Requirements Management benefits dramatically from the full integration with operations to identify the impact and criticality of proposed changes. Rational DOORS, a leader in requirements management for systems, and Rational Requirements Composer, a newer Jazz-based product, provide requirements solutions.
Modeling the system validates behavior and functionality early in the development cycle. Rational Rhapsody fully supports models that use Systems Modeling Language (SysML).
Testing of the system must confirm code functionality and performance. Rational Quality Manager supports the benefits of integration, monitoring, change control, and collaboration as the product builds on the Jazz platform.
Re-Use is promoted through search capabilities, which identify existing products with targeted functionality. The ability of the Rational suite to link requirements, designs, architecture, and testing elements greatly reduces the effort necessary to identify all re-usable data.
Configuration and Change Management
Configuration and Change Management present very different challenges for software development compared to mechanical or electronic efforts. Tremendous value can be gained by leveraging OSLC standards to manage content changes for cross-domain Mechatronic systems.
Overall, embedded systems development represents a highly complex effort requiring the proper alignment of iterative processes and integrated tool suites to be competitive in today’s market. Through the advantage of IBM Rational offerings, centered on Rational Team Concert, companies are able to perform full impact analysis, global work sharing, and detailed collaboration, all within a single environment built on the Jazz framework. Rational Team Concert, Rational Quality Manager, Rational Requirements Composer, and Rational Project Conductor—all based on the Jazz platform—strengthen the benefits of iterative development by fully supporting traceability and integration across all development activities. The Rational offerings clearly support frequent communication and collaboration across global teams, and distribution of ownership of work items. A low IT footprint and moderate implementation effort reinforces the value proposition for Rational Team Concert and the associated Rational offerings.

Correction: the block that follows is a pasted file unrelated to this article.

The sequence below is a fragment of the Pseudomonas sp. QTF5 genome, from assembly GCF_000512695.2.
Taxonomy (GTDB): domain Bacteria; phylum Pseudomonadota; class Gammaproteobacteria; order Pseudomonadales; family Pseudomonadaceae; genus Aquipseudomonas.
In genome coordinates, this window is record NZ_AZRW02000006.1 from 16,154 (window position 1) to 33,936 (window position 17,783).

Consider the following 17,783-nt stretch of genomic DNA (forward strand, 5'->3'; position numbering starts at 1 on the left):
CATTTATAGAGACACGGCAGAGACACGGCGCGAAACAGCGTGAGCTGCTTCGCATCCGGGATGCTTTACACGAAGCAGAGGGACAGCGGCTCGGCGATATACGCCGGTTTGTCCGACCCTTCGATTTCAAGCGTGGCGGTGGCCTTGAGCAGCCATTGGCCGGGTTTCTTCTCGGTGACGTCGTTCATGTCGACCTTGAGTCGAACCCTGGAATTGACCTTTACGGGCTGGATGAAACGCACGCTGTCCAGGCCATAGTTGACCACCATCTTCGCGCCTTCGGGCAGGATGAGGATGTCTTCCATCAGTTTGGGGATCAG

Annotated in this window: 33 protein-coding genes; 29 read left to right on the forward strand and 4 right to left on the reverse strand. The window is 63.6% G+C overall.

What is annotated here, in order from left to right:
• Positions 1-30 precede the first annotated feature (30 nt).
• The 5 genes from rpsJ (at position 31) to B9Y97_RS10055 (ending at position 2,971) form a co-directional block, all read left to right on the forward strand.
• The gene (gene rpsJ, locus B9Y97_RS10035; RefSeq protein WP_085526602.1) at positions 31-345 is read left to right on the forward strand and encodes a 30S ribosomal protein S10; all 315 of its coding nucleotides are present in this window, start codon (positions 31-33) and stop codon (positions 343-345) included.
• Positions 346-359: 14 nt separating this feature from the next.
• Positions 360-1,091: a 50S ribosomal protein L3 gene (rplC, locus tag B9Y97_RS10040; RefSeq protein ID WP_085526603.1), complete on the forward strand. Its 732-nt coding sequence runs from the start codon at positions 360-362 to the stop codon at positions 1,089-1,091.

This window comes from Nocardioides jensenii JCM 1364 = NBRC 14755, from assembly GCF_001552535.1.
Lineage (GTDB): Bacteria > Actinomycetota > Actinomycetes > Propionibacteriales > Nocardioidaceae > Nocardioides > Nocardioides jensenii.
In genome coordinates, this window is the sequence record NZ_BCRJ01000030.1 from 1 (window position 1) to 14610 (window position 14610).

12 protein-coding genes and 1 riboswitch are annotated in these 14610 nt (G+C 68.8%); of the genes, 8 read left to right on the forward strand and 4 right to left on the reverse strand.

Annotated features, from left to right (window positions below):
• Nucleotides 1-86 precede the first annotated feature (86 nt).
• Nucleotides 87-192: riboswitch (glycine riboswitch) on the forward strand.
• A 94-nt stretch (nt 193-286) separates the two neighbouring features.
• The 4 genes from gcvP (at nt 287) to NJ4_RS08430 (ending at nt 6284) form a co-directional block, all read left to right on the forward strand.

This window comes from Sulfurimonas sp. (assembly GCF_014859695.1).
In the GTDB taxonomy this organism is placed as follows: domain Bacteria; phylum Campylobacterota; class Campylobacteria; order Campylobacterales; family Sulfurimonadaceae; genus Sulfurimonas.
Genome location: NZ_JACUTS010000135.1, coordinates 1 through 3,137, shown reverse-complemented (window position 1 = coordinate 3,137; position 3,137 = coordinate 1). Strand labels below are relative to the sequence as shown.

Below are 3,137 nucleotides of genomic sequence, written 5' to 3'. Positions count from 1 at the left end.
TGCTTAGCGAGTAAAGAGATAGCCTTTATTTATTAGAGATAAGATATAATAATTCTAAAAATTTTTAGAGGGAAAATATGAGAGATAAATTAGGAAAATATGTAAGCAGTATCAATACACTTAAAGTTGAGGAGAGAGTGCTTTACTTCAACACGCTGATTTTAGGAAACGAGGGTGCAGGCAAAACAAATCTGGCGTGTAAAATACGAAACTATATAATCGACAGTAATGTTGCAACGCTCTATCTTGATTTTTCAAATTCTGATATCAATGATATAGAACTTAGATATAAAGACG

Issues do remain, however, with the lack of standards-based interfaces to incorporate PLM systems and other modeling and simulation packages, leaving gaps in the integration landscape. All companies interviewed reported disconnects between the software development environment and the product data management (PDM) and bill of material (BOM) environments. Large solution providers are encouraged to build OSLC-based connections to their tools, which will bridge these gaps. The largest hurdle relates to the transition from existing tools to new offerings, as this transition comes at a cost. With the increase in globally distributed workgroups, the benefits of collaboration should encourage companies to begin piloting collaborative tools suites with out-of-the-box functionality that was only available previously in the form of highly customized and expensive implementations.
This text was taken from the executive summary. The complete document is available for download from CPDA at: http://cpd-associates.com/download/index.cfm?download=RationalCaseStudies
Will Poirier is Mechatronics Program Director for Collaborative Product Development Associates LLC (CPDA). He has 19 years of industry experience in test development, vehicle dynamics, chassis controls, and IT program, project, and requirements management. Prior to joining CPDA, Poirier led several IT projects at General Motors Information Systems & Services, where he specialized in requirements management and requirements visualization.